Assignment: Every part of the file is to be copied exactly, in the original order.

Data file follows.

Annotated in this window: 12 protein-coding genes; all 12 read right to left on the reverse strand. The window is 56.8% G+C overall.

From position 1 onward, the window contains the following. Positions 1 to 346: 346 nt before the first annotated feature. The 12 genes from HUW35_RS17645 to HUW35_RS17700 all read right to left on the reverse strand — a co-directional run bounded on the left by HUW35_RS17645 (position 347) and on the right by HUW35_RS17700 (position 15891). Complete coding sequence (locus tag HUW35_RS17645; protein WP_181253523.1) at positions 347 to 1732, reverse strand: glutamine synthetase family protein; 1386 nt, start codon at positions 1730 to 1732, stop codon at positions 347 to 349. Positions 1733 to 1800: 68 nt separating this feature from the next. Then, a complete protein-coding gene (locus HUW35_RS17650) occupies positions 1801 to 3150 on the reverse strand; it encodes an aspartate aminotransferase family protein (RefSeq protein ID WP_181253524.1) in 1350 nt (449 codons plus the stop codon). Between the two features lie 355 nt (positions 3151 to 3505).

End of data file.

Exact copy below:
Annotated in this window: 12 protein-coding genes; all 12 read right to left on the reverse strand. The window is 56.8% G+C overall.

From position 1 onward, the window contains the following. Positions 1 to 346: 346 nt before the first annotated feature. The 12 genes from HUW35_RS17645 to HUW35_RS17700 all read right to left on the reverse strand — a co-directional run bounded on the left by HUW35_RS17645 (position 347) and on the right by HUW35_RS17700 (position 15891). Complete coding sequence (locus tag HUW35_RS17645; protein WP_181253523.1) at positions 347 to 1732, reverse strand: glutamine synthetase family protein; 1386 nt, start codon at positions 1730 to 1732, stop codon at positions 347 to 349. Positions 1733 to 1800: 68 nt separating this feature from the next. Then, a complete protein-coding gene (locus HUW35_RS17650) occupies positions 1801 to 3150 on the reverse strand; it encodes an aspartate aminotransferase family protein (RefSeq protein ID WP_181253524.1) in 1350 nt (449 codons plus the stop codon). Between the two features lie 355 nt (positions 3151 to 3505).